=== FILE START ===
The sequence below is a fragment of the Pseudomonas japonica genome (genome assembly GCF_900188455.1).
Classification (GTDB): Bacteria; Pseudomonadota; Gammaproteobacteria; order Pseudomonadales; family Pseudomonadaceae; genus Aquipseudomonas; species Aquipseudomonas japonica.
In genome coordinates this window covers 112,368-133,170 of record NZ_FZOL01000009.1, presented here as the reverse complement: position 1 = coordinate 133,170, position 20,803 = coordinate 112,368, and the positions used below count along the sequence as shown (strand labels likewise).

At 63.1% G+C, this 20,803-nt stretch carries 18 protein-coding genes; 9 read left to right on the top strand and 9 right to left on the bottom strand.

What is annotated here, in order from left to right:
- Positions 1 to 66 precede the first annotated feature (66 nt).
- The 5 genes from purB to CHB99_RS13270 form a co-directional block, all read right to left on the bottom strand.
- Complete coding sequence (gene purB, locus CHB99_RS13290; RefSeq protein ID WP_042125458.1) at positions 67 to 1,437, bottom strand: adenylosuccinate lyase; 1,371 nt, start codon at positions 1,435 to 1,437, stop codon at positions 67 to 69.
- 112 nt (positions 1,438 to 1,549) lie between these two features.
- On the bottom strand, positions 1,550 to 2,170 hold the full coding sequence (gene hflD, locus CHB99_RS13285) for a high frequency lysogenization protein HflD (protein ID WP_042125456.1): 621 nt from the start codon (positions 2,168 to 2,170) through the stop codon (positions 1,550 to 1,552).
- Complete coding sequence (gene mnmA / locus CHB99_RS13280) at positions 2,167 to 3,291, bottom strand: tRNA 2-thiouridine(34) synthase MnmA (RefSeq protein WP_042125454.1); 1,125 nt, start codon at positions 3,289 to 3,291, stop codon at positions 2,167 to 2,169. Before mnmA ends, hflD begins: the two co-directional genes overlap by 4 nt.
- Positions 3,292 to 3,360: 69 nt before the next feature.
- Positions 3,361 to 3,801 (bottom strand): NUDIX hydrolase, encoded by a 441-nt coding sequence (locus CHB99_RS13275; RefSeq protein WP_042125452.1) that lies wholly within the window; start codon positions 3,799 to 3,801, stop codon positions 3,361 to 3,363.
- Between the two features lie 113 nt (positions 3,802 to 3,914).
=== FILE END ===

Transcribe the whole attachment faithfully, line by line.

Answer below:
The sequence below is a fragment of the Pseudomonas japonica genome (genome assembly GCF_900188455.1).
Classification (GTDB): Bacteria; Pseudomonadota; Gammaproteobacteria; order Pseudomonadales; family Pseudomonadaceae; genus Aquipseudomonas; species Aquipseudomonas japonica.
In genome coordinates this window covers 112,368-133,170 of record NZ_FZOL01000009.1, presented here as the reverse complement: position 1 = coordinate 133,170, position 20,803 = coordinate 112,368, and the positions used below count along the sequence as shown (strand labels likewise).

At 63.1% G+C, this 20,803-nt stretch carries 18 protein-coding genes; 9 read left to right on the top strand and 9 right to left on the bottom strand.

What is annotated here, in order from left to right:
- Positions 1 to 66 precede the first annotated feature (66 nt).
- The 5 genes from purB to CHB99_RS13270 form a co-directional block, all read right to left on the bottom strand.
- Complete coding sequence (gene purB, locus CHB99_RS13290; RefSeq protein ID WP_042125458.1) at positions 67 to 1,437, bottom strand: adenylosuccinate lyase; 1,371 nt, start codon at positions 1,435 to 1,437, stop codon at positions 67 to 69.
- 112 nt (positions 1,438 to 1,549) lie between these two features.
- On the bottom strand, positions 1,550 to 2,170 hold the full coding sequence (gene hflD, locus CHB99_RS13285) for a high frequency lysogenization protein HflD (protein ID WP_042125456.1): 621 nt from the start codon (positions 2,168 to 2,170) through the stop codon (positions 1,550 to 1,552).
- Complete coding sequence (gene mnmA / locus CHB99_RS13280) at positions 2,167 to 3,291, bottom strand: tRNA 2-thiouridine(34) synthase MnmA (RefSeq protein WP_042125454.1); 1,125 nt, start codon at positions 3,289 to 3,291, stop codon at positions 2,167 to 2,169. Before mnmA ends, hflD begins: the two co-directional genes overlap by 4 nt.
- Positions 3,292 to 3,360: 69 nt before the next feature.
- Positions 3,361 to 3,801 (bottom strand): NUDIX hydrolase, encoded by a 441-nt coding sequence (locus CHB99_RS13275; RefSeq protein WP_042125452.1) that lies wholly within the window; start codon positions 3,799 to 3,801, stop codon positions 3,361 to 3,363.
- Between the two features lie 113 nt (positions 3,802 to 3,914).